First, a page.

Book Review, ya historical fantasy, ya urban fantasy

Book Review | THE DIRE KING, by William Ritter

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The Dire King (Jackaby #4), by William Ritter

Publish Date: August 22, 2017
Published by: Algonquin Young Readers
Pages: 343
Genre: YA Historical Fantasy/Mystery
My Rating: ★★★★☆ (3.5 out of 5 stars)


Synopsis:

The fate of the world is in the hands of detective of the supernatural R. F. Jackaby and his intrepid assistant, Abigail Rook. An evil king is turning ancient tensions into modern strife, using a blend of magic and technology to push the earth and the otherworld into a mortal competition. Jackaby and Abigail are caught in the middle as they continue to solve daily mysteries in New Fiddleham, New England—like who’s created the rend between the worlds, how to close it, and why the undead are appearing around town.

At the same time, the romance between Abigail and the shape-shifting police detective Charlie Cane deepens, and Jackaby’s resistance to his feelings for the ghostly lady of 926 Augur Lane, Jenny Cavanaugh, begins to give way. But before the four can think about their own futures, they will have to defeat an evil that wants to destroy the future altogether.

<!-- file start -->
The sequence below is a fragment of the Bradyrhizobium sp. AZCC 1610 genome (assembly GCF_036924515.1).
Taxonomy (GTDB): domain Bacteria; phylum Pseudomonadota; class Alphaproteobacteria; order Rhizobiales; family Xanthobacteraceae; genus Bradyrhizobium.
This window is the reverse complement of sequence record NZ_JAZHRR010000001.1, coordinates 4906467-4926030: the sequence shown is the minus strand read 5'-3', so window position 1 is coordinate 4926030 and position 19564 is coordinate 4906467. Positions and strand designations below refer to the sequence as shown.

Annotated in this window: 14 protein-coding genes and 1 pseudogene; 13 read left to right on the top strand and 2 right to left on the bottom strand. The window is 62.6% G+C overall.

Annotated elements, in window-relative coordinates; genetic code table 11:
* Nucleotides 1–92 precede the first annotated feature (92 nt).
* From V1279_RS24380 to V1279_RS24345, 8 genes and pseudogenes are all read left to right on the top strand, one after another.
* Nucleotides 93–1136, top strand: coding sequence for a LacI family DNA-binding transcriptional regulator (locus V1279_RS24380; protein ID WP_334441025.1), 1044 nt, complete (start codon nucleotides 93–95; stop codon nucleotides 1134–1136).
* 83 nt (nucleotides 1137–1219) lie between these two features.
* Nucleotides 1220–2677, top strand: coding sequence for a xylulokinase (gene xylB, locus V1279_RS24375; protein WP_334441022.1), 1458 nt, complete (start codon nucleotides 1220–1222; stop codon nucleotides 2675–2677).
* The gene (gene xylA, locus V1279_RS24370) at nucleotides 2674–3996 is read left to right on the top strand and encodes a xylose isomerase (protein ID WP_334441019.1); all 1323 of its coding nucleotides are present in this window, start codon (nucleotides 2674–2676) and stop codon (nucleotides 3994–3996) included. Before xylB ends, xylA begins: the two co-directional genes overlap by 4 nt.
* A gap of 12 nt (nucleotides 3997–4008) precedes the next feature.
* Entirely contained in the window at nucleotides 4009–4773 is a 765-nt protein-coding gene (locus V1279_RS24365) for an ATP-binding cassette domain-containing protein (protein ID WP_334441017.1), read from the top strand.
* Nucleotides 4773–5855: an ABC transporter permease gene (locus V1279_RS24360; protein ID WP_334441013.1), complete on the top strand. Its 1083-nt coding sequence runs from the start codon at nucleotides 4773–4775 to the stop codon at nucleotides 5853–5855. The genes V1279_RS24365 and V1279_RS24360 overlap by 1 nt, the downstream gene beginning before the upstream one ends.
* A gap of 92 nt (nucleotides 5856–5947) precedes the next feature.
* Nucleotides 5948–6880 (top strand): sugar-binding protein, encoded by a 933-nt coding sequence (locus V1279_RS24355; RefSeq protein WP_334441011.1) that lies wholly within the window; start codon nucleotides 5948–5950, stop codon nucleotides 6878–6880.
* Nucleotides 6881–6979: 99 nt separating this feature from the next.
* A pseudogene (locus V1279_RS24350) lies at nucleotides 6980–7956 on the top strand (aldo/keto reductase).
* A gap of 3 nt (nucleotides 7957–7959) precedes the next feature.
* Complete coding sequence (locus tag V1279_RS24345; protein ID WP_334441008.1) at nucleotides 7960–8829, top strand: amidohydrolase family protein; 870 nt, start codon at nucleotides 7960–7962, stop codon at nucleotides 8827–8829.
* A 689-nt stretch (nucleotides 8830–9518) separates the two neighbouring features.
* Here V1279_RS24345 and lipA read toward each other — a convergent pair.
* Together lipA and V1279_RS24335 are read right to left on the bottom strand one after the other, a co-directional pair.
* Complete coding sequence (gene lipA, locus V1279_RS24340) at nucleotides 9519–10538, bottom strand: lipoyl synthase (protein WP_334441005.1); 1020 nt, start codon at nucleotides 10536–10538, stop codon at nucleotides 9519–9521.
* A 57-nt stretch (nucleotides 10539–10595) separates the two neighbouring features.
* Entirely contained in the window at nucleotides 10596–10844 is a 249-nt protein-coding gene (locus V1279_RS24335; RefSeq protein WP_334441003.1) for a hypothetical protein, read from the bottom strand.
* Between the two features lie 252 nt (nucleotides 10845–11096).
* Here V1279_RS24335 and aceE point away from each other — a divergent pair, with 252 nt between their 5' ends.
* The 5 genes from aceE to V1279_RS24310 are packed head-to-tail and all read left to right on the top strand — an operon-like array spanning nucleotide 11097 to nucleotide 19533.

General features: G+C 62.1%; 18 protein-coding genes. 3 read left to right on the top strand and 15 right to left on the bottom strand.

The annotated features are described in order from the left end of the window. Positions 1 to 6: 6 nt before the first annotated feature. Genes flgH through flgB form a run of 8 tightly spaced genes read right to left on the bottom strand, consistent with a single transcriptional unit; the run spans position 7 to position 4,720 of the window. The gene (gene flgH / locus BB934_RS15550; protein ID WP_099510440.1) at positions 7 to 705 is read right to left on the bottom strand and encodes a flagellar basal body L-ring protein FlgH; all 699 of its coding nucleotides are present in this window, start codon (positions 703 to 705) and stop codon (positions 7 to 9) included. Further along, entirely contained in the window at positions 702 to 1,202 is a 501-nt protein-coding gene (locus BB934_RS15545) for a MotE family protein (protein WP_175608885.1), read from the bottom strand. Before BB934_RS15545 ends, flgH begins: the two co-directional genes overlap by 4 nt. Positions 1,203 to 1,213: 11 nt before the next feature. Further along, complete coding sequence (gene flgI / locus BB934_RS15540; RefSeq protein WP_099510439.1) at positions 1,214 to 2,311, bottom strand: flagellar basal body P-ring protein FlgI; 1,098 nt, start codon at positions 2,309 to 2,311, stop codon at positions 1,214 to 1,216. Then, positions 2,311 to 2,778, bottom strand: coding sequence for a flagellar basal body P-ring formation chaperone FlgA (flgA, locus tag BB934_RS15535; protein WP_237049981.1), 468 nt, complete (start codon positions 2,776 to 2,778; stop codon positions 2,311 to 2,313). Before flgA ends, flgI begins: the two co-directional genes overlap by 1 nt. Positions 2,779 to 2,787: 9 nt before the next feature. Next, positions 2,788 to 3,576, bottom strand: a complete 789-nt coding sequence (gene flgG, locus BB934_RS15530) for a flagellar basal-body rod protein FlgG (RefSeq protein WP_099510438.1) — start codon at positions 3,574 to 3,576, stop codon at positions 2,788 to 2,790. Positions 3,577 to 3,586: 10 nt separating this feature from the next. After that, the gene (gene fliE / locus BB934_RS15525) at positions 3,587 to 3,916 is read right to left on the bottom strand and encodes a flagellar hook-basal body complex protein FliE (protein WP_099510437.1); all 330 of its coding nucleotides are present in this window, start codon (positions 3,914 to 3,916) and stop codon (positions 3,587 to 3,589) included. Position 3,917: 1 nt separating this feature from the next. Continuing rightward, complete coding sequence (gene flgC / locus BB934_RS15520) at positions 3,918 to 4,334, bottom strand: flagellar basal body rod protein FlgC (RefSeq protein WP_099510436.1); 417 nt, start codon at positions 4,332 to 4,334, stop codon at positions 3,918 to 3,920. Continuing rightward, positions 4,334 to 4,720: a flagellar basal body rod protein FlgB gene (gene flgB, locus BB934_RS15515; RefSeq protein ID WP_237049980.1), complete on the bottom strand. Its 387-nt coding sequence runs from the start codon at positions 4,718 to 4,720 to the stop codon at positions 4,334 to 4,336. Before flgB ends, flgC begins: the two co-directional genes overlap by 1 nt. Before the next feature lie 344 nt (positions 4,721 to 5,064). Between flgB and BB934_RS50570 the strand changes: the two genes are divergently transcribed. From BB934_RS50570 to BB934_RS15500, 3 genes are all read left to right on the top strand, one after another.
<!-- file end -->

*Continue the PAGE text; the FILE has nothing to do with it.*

My Review: 

This one felt a little more muddled than the rest what with all the Annwyn/otherworld and fairy stuff being brought to the forefront of the storyline. It just felt like a lot of new names and information all at once and this far into the series it was just a lot all at once. It wasn’t awful and difficult to follow, it just felt like a lot all of a sudden.

This one was also very emotional. I had had an inkling about Charlie since the first book (it’s always the cinnamon roll types, I just knew as soon as I saw how sweet and kind he was….I just knew), but I was a little surprised by the Seer thing – it was kind of a slow build to that that I figured out just as it was happening.

Overall, it wasn’t my favorite in terms of ending a series, since like I said there was just so much going on with a lot of new things being added to the world, but emotionally it felt like a good ending – and a beginning.

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